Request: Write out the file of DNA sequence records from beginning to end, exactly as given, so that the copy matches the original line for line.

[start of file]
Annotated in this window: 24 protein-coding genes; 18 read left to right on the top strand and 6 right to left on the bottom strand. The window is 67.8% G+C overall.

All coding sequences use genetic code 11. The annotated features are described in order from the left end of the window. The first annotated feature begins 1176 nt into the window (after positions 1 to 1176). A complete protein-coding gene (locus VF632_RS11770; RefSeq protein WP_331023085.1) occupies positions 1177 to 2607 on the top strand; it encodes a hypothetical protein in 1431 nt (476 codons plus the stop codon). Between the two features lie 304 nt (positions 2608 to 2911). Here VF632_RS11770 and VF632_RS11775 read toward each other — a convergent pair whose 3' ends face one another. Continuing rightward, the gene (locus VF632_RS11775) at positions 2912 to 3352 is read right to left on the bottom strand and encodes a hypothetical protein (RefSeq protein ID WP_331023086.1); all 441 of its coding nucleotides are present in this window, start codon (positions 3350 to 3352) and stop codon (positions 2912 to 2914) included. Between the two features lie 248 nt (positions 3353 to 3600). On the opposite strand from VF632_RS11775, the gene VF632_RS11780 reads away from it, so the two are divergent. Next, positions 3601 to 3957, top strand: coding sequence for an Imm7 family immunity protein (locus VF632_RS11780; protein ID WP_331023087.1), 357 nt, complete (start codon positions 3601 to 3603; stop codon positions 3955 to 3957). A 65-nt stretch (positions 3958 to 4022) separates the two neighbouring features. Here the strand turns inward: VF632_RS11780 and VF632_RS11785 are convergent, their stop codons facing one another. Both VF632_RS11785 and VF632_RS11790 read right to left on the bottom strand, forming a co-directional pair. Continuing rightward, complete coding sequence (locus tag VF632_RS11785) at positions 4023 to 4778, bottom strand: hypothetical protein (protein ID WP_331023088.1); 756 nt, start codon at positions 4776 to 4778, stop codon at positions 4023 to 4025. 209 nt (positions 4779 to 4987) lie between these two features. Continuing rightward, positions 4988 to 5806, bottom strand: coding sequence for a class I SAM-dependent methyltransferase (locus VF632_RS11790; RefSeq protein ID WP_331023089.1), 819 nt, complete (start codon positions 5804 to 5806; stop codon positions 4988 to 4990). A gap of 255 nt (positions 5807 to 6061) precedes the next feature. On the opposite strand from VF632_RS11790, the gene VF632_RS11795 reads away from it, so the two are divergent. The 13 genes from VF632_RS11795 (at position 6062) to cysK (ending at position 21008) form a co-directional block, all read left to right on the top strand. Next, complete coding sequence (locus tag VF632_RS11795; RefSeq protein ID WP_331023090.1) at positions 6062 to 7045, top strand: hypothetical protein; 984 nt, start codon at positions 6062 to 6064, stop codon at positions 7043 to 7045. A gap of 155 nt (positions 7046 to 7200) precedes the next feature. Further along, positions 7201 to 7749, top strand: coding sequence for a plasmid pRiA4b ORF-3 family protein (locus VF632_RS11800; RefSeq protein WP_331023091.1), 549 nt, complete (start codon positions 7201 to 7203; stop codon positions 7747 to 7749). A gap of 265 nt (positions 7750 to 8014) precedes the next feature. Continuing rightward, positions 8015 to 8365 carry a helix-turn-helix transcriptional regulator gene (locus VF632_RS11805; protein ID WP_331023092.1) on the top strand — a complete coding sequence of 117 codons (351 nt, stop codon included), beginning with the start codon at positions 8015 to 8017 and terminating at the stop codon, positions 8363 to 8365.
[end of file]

Annotated in this window: 24 protein-coding genes; 18 read left to right on the top strand and 6 right to left on the bottom strand. The window is 67.8% G+C overall.

All coding sequences use genetic code 11. The annotated features are described in order from the left end of the window. The first annotated feature begins 1176 nt into the window (after positions 1 to 1176). A complete protein-coding gene (locus VF632_RS11770; RefSeq protein WP_331023085.1) occupies positions 1177 to 2607 on the top strand; it encodes a hypothetical protein in 1431 nt (476 codons plus the stop codon). Between the two features lie 304 nt (positions 2608 to 2911). Here VF632_RS11770 and VF632_RS11775 read toward each other — a convergent pair whose 3' ends face one another. Continuing rightward, the gene (locus VF632_RS11775) at positions 2912 to 3352 is read right to left on the bottom strand and encodes a hypothetical protein (RefSeq protein ID WP_331023086.1); all 441 of its coding nucleotides are present in this window, start codon (positions 3350 to 3352) and stop codon (positions 2912 to 2914) included. Between the two features lie 248 nt (positions 3353 to 3600). On the opposite strand from VF632_RS11775, the gene VF632_RS11780 reads away from it, so the two are divergent. Next, positions 3601 to 3957, top strand: coding sequence for an Imm7 family immunity protein (locus VF632_RS11780; protein ID WP_331023087.1), 357 nt, complete (start codon positions 3601 to 3603; stop codon positions 3955 to 3957). A 65-nt stretch (positions 3958 to 4022) separates the two neighbouring features. Here the strand turns inward: VF632_RS11780 and VF632_RS11785 are convergent, their stop codons facing one another. Both VF632_RS11785 and VF632_RS11790 read right to left on the bottom strand, forming a co-directional pair. Continuing rightward, complete coding sequence (locus tag VF632_RS11785) at positions 4023 to 4778, bottom strand: hypothetical protein (protein ID WP_331023088.1); 756 nt, start codon at positions 4776 to 4778, stop codon at positions 4023 to 4025. 209 nt (positions 4779 to 4987) lie between these two features. Continuing rightward, positions 4988 to 5806, bottom strand: coding sequence for a class I SAM-dependent methyltransferase (locus VF632_RS11790; RefSeq protein ID WP_331023089.1), 819 nt, complete (start codon positions 5804 to 5806; stop codon positions 4988 to 4990). A gap of 255 nt (positions 5807 to 6061) precedes the next feature. On the opposite strand from VF632_RS11790, the gene VF632_RS11795 reads away from it, so the two are divergent. The 13 genes from VF632_RS11795 (at position 6062) to cysK (ending at position 21008) form a co-directional block, all read left to right on the top strand. Next, complete coding sequence (locus tag VF632_RS11795; RefSeq protein ID WP_331023090.1) at positions 6062 to 7045, top strand: hypothetical protein; 984 nt, start codon at positions 6062 to 6064, stop codon at positions 7043 to 7045. A gap of 155 nt (positions 7046 to 7200) precedes the next feature. Further along, positions 7201 to 7749, top strand: coding sequence for a plasmid pRiA4b ORF-3 family protein (locus VF632_RS11800; RefSeq protein WP_331023091.1), 549 nt, complete (start codon positions 7201 to 7203; stop codon positions 7747 to 7749). A gap of 265 nt (positions 7750 to 8014) precedes the next feature. Continuing rightward, positions 8015 to 8365 carry a helix-turn-helix transcriptional regulator gene (locus VF632_RS11805; protein ID WP_331023092.1) on the top strand — a complete coding sequence of 117 codons (351 nt, stop codon included), beginning with the start codon at positions 8015 to 8017 and terminating at the stop codon, positions 8363 to 8365.